Collective Arts Brewing Life in the Clouds IPA

Beer type: New England Style IPA
Alcohol Level: 6.1%
Brewed By: Collective Arts Brewing
IBU: 50

This is my second beer from Collective Arts Brewing. I initially wrote about Prophets & Nomads back in May 2018. As a refresher, Collective Arts Brewing is based out of Stowe, Vermont. Vermont is the phenomenal state that holds the great title of most breweries per resident. Might need to take another trip to visit family up there soon.

Like the beer I wrote about before this (Noon Whistle Mosiac Gummy Northeast India Pale Ale), Life in the Clouds is a northeast style IPA. Traditionally, northeast IPAs have a more citrus flavor and less bitterness compared to west coast IPAs that are the opposite.

When pouring the beer, I immediately smelled the citrus aroma. It has a hazy, tangerine/golden color to it. When I drank it, I tasted a semi-citrus flavor and a crisp aftertaste. In my opinion, it wasn’t bitter at all, compared to a lot of other IPAs.

Collective Arts says that Life in the Clouds is, “an unfiltered beer, neither overly sweet nor bitter, with a pillowy mouthfeel.”

Overall, a good IPA that I would love to drink again.

Cheers!

Collective Arts Brewing Prophets & Nomads

Beer type: Gose (Wheat Beer)
Alcohol Level: 4.5%
Brewed By: Collective Arts Brewing
IBU: 12

Another week, another beer on the blog! Thanks for always reading.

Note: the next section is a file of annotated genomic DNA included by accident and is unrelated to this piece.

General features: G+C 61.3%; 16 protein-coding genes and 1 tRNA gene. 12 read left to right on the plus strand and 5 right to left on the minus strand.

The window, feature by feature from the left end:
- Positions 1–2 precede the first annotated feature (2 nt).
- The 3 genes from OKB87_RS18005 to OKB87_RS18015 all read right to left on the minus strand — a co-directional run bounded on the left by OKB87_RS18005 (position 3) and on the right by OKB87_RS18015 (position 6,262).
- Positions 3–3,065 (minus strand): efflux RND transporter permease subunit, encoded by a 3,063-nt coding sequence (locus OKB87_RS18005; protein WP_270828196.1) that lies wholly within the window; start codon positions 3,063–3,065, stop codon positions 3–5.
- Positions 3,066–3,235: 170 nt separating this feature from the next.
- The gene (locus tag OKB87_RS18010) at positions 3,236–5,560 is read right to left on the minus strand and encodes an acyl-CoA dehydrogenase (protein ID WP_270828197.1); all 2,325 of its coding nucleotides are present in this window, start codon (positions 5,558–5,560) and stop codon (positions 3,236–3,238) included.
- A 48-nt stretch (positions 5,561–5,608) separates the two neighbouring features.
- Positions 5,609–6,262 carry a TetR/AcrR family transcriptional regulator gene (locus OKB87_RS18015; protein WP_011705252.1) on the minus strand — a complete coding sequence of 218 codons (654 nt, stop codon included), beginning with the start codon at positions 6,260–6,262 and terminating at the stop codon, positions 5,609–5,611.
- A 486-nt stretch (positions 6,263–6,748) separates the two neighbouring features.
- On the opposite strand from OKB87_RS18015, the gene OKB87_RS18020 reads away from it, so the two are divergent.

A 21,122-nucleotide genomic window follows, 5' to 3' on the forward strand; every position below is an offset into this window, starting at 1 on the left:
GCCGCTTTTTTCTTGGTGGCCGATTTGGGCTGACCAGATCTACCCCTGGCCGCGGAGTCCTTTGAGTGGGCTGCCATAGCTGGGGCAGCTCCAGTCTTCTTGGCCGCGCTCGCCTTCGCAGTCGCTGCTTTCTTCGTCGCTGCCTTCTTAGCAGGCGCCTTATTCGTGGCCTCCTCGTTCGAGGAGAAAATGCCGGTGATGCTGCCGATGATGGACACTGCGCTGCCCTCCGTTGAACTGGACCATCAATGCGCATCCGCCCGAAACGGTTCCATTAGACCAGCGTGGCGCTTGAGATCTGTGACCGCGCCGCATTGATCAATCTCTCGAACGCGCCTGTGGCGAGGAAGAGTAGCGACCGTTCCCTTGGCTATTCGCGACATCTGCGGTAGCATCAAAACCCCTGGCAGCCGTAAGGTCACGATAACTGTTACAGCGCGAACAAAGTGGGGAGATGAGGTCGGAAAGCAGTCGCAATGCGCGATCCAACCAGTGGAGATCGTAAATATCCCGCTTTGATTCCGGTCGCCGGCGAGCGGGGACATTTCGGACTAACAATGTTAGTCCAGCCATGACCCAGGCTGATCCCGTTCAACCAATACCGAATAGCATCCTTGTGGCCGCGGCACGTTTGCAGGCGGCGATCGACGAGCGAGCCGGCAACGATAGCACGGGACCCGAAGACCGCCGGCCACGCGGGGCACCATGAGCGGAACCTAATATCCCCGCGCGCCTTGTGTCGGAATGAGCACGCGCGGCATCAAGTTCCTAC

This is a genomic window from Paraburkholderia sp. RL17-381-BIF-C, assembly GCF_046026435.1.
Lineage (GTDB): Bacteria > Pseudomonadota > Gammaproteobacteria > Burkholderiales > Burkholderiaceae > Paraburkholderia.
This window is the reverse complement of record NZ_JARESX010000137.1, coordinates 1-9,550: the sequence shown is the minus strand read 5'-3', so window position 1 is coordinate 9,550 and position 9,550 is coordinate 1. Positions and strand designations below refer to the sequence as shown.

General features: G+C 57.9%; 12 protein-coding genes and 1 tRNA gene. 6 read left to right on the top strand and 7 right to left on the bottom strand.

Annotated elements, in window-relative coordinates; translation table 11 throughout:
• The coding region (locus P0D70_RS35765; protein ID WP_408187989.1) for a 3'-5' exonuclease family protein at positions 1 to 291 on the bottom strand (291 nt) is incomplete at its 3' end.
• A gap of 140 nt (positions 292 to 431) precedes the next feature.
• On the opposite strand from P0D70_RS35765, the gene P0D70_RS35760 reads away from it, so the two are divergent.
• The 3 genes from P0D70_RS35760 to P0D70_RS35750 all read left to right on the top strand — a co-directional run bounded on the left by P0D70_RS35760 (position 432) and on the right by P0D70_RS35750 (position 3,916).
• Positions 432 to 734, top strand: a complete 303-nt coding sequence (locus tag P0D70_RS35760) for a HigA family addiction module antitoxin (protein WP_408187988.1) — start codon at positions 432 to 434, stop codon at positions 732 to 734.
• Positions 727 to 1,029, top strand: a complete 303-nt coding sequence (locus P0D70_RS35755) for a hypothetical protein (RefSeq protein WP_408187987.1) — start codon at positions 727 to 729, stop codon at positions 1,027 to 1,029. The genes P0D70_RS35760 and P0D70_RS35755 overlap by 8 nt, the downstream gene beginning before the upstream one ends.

This week’s beer is quite interesting in the best way possible. Prophets & Nomads is a wonderful Gose style beer. When poured, it has a hazy gold/yellow color and smells rich in salt. If you know don’t know what a Gose smells like, this is a perfect example. The can says it’s an ale with Himalayan Salt and Coriander. I know what you’re thinking, salt in beer? Well let me tell you, it’s an amazing taste.

My first reaction was that it tastes like the Off Color Troublesome beer. They’re in the same category of beers, but they still taste a little different. Collective Arts Brewing is actually based out of Hamilton, Ontario, Canada. Another reason for me to love our neighbors up north. They say that this beer, “has a low hop bitterness and features coriander and Himalayan salt, adding hints of complementary dryness, spice and a touch of sharpness to the beer.” It actually tastes similar to champagne. It leaves your mouth feeling somewhat dry after you have it, but it just tastes so good. The High Life beer might have a run for its money on being the “Champagne of Beer”.

Cheers